The graph of largest diameter (6) captures a strange season after major rule changes. It is so close to being a complex tree, but the 3-cycle was completed at Istanbul, where the polesitter Vettel lost the lead on the first lap and then fell behind his Red Bull teammate Webber as well, finishing just 0.7 seconds behind in the 3rd place. If Vettel was first or second in Turkey, we would have a tree. Button won the championship on the strength of the first half of the season.
The third time we see a subgraph, but the first time that it involves more than two teams: the vertices come from Red Bull (Vettel and Webber), McLaren (Hamilton), and Ferrari (Alonso). Although Vettel’s vertex degree is only 3, trailing Hamilton’s 4 and Alonso’s 5, he became the youngest F1 champion in history, a record he still holds.
The season tied 2000 for the fewest vertices, with 5. The fewest edges record (6) is tied as well: it was McLaren in 1988 and Ferrari in 2002; this time it is Red Bull’s turn. Vettel won the championship by 122 points but it’s not all in the car; his teammate Webber finished only third.
With 16 edges, this season beat the previous record set by 1997 season, even though there are fewer vertices here. The two degree-6 vertices led the way in the championship, with Vettel beating Alonso by 3 points. Was this the last great season to watch?
Vettel over Alonso again, but by 155 points this time. This was the last season of V8 engines, and last season of Red Bull domination. Hamilton appears on the graph only because of his victory in Hungary, after which Vettel won the remaining 9 races. The season opener turned out to be the last race [at the time of writing] won by someone not driving Mercedes, Ferrari, or Red Bull:
The beginning of a new era: V6 hybrid engine, Mercedes, and Hamilton. Also the last time we see a McLaren driver (Magnussen) on the graph: he appears because of the 2nd place in the dramatic season opener.
In a brief moment of Williams resurgence, Bottas took 2nd place in Britain and Germany, forming a cycle with the Mercedes drivers. If not for him, we would have a tree.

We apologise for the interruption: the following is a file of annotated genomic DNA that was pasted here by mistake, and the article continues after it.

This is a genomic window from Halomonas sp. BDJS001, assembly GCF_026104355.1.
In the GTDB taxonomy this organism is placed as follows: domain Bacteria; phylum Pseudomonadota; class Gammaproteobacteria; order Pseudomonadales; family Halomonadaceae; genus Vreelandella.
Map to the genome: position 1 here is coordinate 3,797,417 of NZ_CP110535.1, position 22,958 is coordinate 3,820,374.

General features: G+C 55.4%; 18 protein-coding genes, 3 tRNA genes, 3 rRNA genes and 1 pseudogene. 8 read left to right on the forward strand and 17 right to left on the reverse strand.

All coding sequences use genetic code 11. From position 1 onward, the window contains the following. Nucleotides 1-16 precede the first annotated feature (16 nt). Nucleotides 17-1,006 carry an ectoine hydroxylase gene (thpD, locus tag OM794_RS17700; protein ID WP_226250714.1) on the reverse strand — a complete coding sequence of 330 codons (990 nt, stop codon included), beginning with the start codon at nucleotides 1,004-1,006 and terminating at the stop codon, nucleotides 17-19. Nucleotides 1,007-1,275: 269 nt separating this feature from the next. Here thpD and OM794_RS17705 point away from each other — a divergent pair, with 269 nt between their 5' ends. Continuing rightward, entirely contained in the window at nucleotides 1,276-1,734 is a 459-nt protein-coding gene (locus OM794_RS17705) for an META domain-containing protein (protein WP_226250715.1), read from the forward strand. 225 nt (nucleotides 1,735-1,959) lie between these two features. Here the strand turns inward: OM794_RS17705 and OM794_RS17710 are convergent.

Another 6-edge graph, another season without much competition. Vettel was the only driver to challenge Mercedes on occasions, thus contributing a cycle to the graph. The entire graph is formed by Mercedes, Ferrari, and Red Bull. Hamilton won the championship again.
The first time we get a Hamiltonian cycle, for example: Hamilton, Vettel, Rosberg, Räikkönen, Verstappen, Ricciardo, and back to Hamilton. Another 6-vertex graph formed by Mercedes, Ferrari, and Red Bull exclusively. Among them, Mercedes and Red Bull drivers form a complete subgraph. With Ferrari fading to third, neither Vettel nor Räikkönen had enough success to extend to and thus create the first non-planar season. We would have if (a) Räikkönen overtook Verstappen in Austria (he was 0.3s behind), after Hamilton and Rosberg collided on the last lap:
and (b) Räikkönen finished 2nd instead of the 4th in Malaysia, where Hamilton’s engine went up in smoke, costing him the championship.
As it happened, we did not get and Hamilton did not get the championship, which went to Rosberg instead. But Verstappen got his first victory at Barcelona and still remains the youngest driver ever to win an F1 race.
Once again, it is all about Mercedes, Ferrari, and Red Bull, with the Mercedes drivers enjoying higher vertex degree. But this time Ferrari drivers are connected by an edge. The last 1-2 finish of Ferrari to date was in Hungary, arguably their high point of the season.
It was all about Hamilton the rest of the season.
Second time a Hamiltonian cycle appears, for example: Hamilton, Räikkönen, Verstappen, Vettel, Ricciardo, Bottas, and back to Hamilton. Fourth year in a row that only Mercedes, Ferrari, and Red Bull drivers appear on the graph. Second year in a row that Hamilton wins, and his fifth time overall.